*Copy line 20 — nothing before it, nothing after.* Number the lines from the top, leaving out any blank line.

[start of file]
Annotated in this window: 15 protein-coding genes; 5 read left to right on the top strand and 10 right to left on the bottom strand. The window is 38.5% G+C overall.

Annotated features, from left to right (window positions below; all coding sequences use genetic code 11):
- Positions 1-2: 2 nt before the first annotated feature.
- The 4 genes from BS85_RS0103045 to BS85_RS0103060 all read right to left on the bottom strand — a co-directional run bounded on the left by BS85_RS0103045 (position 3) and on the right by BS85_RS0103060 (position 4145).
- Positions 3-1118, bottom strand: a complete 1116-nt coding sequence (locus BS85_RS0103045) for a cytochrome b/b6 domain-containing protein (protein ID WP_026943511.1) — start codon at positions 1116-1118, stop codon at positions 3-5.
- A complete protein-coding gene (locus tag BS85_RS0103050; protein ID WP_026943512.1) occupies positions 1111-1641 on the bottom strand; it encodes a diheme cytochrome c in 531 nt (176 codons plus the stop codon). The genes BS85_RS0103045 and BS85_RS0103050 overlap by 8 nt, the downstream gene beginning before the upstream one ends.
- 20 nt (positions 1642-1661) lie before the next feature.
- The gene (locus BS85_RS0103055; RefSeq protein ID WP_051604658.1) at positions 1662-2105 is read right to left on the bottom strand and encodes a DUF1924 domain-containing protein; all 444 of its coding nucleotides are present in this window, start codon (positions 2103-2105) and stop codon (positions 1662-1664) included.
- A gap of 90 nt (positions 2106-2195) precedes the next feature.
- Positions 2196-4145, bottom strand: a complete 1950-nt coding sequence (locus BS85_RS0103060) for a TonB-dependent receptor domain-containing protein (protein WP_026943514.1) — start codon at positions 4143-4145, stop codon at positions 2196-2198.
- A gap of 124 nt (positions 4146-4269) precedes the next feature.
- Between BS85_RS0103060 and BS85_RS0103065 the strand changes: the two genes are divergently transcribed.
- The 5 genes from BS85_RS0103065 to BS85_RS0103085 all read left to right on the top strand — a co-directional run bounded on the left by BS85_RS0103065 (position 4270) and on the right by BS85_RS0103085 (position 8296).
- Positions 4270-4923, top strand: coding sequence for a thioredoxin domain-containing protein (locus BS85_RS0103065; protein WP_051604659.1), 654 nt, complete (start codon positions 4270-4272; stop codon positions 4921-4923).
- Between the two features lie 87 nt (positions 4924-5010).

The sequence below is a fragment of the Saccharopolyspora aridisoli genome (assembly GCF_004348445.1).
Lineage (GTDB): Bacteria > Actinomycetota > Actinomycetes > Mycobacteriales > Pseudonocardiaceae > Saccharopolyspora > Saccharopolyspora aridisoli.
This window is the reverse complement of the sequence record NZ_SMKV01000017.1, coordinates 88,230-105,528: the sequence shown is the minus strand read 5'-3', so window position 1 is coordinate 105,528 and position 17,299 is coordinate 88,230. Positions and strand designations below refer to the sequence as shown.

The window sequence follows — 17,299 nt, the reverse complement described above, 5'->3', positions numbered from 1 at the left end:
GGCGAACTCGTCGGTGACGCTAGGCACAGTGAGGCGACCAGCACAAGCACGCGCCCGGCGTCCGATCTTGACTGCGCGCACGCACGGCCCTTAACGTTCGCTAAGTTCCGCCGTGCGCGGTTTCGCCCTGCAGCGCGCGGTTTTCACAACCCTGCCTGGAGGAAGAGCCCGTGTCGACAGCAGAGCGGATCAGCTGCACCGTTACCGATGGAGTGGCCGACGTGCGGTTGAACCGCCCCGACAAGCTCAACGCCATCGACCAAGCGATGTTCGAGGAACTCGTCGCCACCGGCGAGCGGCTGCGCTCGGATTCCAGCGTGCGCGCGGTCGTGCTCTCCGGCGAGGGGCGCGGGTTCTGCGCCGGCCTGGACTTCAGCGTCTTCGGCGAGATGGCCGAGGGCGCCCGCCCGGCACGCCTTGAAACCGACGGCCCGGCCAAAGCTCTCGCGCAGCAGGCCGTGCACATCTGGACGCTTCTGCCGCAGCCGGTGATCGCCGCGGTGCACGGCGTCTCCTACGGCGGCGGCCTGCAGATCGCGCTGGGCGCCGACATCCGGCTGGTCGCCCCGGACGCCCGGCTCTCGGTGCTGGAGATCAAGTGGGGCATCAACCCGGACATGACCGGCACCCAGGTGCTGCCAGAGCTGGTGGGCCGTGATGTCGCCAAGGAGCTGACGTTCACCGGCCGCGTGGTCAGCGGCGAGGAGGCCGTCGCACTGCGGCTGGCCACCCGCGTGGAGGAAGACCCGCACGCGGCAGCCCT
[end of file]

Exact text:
GGCGAACTCGTCGGTGACGCTAGGCACAGTGAGGCGACCAGCACAAGCACGCGCCCGGCGTCCGATCTTGACTGCGCGCACGCACGGCCCTTAACGTTCGCTAAGTTCCGCCGTGCGCGGTTTCGCCCTGCAGCGCGCGGTTTTCACAACCCTGCCTGGAGGAAGAGCCCGTGTCGACAGCAGAGCGGATCAGCTGCACCGTTACCGATGGAGTGGCCGACGTGCGGTTGAACCGCCCCGACAAGCTCAACGCCATCGACCAAGCGATGTTCGAGGAACTCGTCGCCACCGGCGAGCGGCTGCGCTCGGATTCCAGCGTGCGCGCGGTCGTGCTCTCCGGCGAGGGGCGCGGGTTCTGCGCCGGCCTGGACTTCAGCGTCTTCGGCGAGATGGCCGAGGGCGCCCGCCCGGCACGCCTTGAAACCGACGGCCCGGCCAAAGCTCTCGCGCAGCAGGCCGTGCACATCTGGACGCTTCTGCCGCAGCCGGTGATCGCCGCGGTGCACGGCGTCTCCTACGGCGGCGGCCTGCAGATCGCGCTGGGCGCCGACATCCGGCTGGTCGCCCCGGACGCCCGGCTCTCGGTGCTGGAGATCAAGTGGGGCATCAACCCGGACATGACCGGCACCCAGGTGCTGCCAGAGCTGGTGGGCCGTGATGTCGCCAAGGAGCTGACGTTCACCGGCCGCGTGGTCAGCGGCGAGGAGGCCGTCGCACTGCGGCTGGCCACCCGCGTGGAGGAAGACCCGCACGCGGCAGCCCT